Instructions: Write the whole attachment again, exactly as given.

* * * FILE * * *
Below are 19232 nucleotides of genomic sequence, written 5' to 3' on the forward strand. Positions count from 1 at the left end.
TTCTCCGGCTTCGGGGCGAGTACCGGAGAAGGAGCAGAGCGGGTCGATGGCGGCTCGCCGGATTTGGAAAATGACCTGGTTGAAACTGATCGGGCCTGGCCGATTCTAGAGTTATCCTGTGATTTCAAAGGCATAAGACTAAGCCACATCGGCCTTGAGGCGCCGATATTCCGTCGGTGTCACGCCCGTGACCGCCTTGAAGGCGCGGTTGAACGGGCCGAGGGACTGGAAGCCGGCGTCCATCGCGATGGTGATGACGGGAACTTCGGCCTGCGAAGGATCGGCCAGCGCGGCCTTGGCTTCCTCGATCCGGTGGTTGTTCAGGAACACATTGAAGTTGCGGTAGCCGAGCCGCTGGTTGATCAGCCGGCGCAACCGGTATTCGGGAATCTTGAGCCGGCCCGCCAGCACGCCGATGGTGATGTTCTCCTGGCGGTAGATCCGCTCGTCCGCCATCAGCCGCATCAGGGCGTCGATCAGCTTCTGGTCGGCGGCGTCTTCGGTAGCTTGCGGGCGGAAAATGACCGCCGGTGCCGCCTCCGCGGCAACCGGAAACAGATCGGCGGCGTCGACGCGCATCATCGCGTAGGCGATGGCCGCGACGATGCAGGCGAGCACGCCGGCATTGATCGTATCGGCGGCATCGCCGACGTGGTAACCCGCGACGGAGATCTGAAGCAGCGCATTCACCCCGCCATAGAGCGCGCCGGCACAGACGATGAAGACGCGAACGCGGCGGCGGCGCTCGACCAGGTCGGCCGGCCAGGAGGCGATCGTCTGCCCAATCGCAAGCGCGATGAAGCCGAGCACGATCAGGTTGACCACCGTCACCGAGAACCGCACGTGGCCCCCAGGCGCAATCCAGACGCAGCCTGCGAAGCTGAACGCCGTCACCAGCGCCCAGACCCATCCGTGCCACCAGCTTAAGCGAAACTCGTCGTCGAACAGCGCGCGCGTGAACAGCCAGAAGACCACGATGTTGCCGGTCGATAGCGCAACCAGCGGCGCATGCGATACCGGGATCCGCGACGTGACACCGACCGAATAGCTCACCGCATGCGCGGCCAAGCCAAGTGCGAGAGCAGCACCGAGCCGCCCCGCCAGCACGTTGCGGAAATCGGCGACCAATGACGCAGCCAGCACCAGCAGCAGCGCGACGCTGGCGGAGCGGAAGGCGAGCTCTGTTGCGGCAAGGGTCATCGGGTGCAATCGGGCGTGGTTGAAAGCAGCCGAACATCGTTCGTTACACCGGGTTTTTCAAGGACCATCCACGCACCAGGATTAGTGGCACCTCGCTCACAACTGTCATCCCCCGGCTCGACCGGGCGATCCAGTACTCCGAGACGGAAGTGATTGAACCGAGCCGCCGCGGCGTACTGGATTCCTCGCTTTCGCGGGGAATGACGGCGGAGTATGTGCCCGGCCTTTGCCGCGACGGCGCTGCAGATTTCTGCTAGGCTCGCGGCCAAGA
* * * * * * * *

Below are 19232 nucleotides of genomic sequence, written 5' to 3' on the forward strand. Positions count from 1 at the left end.
TTCTCCGGCTTCGGGGCGAGTACCGGAGAAGGAGCAGAGCGGGTCGATGGCGGCTCGCCGGATTTGGAAAATGACCTGGTTGAAACTGATCGGGCCTGGCCGATTCTAGAGTTATCCTGTGATTTCAAAGGCATAAGACTAAGCCACATCGGCCTTGAGGCGCCGATATTCCGTCGGTGTCACGCCCGTGACCGCCTTGAAGGCGCGGTTGAACGGGCCGAGGGACTGGAAGCCGGCGTCCATCGCGATGGTGATGACGGGAACTTCGGCCTGCGAAGGATCGGCCAGCGCGGCCTTGGCTTCCTCGATCCGGTGGTTGTTCAGGAACACATTGAAGTTGCGGTAGCCGAGCCGCTGGTTGATCAGCCGGCGCAACCGGTATTCGGGAATCTTGAGCCGGCCCGCCAGCACGCCGATGGTGATGTTCTCCTGGCGGTAGATCCGCTCGTCCGCCATCAGCCGCATCAGGGCGTCGATCAGCTTCTGGTCGGCGGCGTCTTCGGTAGCTTGCGGGCGGAAAATGACCGCCGGTGCCGCCTCCGCGGCAACCGGAAACAGATCGGCGGCGTCGACGCGCATCATCGCGTAGGCGATGGCCGCGACGATGCAGGCGAGCACGCCGGCATTGATCGTATCGGCGGCATCGCCGACGTGGTAACCCGCGACGGAGATCTGAAGCAGCGCATTCACCCCGCCATAGAGCGCGCCGGCACAGACGATGAAGACGCGAACGCGGCGGCGGCGCTCGACCAGGTCGGCCGGCCAGGAGGCGATCGTCTGCCCAATCGCAAGCGCGATGAAGCCGAGCACGATCAGGTTGACCACCGTCACCGAGAACCGCACGTGGCCCCCAGGCGCAATCCAGACGCAGCCTGCGAAGCTGAACGCCGTCACCAGCGCCCAGACCCATCCGTGCCACCAGCTTAAGCGAAACTCGTCGTCGAACAGCGCGCGCGTGAACAGCCAGAAGACCACGATGTTGCCGGTCGATAGCGCAACCAGCGGCGCATGCGATACCGGGATCCGCGACGTGACACCGACCGAATAGCTCACCGCATGCGCGGCCAAGCCAAGTGCGAGAGCAGCACCGAGCCGCCCCGCCAGCACGTTGCGGAAATCGGCGACCAATGACGCAGCCAGCACCAGCAGCAGCGCGACGCTGGCGGAGCGGAAGGCGAGCTCTGTTGCGGCAAGGGTCATCGGGTGCAATCGGGCGTGGTTGAAAGCAGCCGAACATCGTTCGTTACACCGGGTTTTTCAAGGACCATCCACGCACCAGGATTAGTGGCACCTCGCTCACAACTGTCATCCCCCGGCTCGACCGGGCGATCCAGTACTCCGAGACGGAAGTGATTGAACCGAGCCGCCGCGGCGTACTGGATTCCTCGCTTTCGCGGGGAATGACGGCGGAGTATGTGCCCGGCCTTTGCCGCGACGGCGCTGCAGATTTCTGCTAGGCTCGCGGCCAAGA